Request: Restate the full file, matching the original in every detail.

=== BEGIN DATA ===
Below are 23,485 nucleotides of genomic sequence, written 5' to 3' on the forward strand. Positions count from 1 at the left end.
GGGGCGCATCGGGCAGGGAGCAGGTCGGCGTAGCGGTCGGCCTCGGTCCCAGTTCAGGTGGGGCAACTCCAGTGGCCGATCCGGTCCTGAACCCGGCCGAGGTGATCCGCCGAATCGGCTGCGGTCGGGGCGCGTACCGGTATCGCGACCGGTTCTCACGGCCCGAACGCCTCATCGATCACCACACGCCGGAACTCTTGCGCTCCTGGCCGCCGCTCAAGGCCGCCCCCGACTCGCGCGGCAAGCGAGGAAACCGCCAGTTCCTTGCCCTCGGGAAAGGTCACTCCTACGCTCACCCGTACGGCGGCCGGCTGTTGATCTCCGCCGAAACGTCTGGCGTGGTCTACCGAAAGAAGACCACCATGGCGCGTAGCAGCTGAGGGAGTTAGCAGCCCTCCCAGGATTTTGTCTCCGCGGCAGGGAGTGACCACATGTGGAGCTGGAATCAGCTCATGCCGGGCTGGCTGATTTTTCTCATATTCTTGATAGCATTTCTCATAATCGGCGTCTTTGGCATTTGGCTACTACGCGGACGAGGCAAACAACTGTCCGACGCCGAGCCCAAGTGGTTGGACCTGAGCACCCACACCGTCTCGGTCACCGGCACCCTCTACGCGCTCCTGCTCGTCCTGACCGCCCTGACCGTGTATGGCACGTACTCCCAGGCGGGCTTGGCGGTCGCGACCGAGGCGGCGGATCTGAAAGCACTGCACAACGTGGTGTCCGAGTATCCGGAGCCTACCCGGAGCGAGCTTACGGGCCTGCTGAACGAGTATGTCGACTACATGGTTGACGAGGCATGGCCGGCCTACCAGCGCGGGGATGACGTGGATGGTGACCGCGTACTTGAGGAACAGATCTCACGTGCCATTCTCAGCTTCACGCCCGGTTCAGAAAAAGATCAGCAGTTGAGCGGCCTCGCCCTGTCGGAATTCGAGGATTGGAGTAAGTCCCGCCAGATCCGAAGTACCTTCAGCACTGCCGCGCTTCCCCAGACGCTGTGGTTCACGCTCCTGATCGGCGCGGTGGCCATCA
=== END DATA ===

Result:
Below are 23,485 nucleotides of genomic sequence, written 5' to 3' on the forward strand. Positions count from 1 at the left end.
GGGGCGCATCGGGCAGGGAGCAGGTCGGCGTAGCGGTCGGCCTCGGTCCCAGTTCAGGTGGGGCAACTCCAGTGGCCGATCCGGTCCTGAACCCGGCCGAGGTGATCCGCCGAATCGGCTGCGGTCGGGGCGCGTACCGGTATCGCGACCGGTTCTCACGGCCCGAACGCCTCATCGATCACCACACGCCGGAACTCTTGCGCTCCTGGCCGCCGCTCAAGGCCGCCCCCGACTCGCGCGGCAAGCGAGGAAACCGCCAGTTCCTTGCCCTCGGGAAAGGTCACTCCTACGCTCACCCGTACGGCGGCCGGCTGTTGATCTCCGCCGAAACGTCTGGCGTGGTCTACCGAAAGAAGACCACCATGGCGCGTAGCAGCTGAGGGAGTTAGCAGCCCTCCCAGGATTTTGTCTCCGCGGCAGGGAGTGACCACATGTGGAGCTGGAATCAGCTCATGCCGGGCTGGCTGATTTTTCTCATATTCTTGATAGCATTTCTCATAATCGGCGTCTTTGGCATTTGGCTACTACGCGGACGAGGCAAACAACTGTCCGACGCCGAGCCCAAGTGGTTGGACCTGAGCACCCACACCGTCTCGGTCACCGGCACCCTCTACGCGCTCCTGCTCGTCCTGACCGCCCTGACCGTGTATGGCACGTACTCCCAGGCGGGCTTGGCGGTCGCGACCGAGGCGGCGGATCTGAAAGCACTGCACAACGTGGTGTCCGAGTATCCGGAGCCTACCCGGAGCGAGCTTACGGGCCTGCTGAACGAGTATGTCGACTACATGGTTGACGAGGCATGGCCGGCCTACCAGCGCGGGGATGACGTGGATGGTGACCGCGTACTTGAGGAACAGATCTCACGTGCCATTCTCAGCTTCACGCCCGGTTCAGAAAAAGATCAGCAGTTGAGCGGCCTCGCCCTGTCGGAATTCGAGGATTGGAGTAAGTCCCGCCAGATCCGAAGTACCTTCAGCACTGCCGCGCTTCCCCAGACGCTGTGGTTCACGCTCCTGATCGGCGCGGTGGCCATCA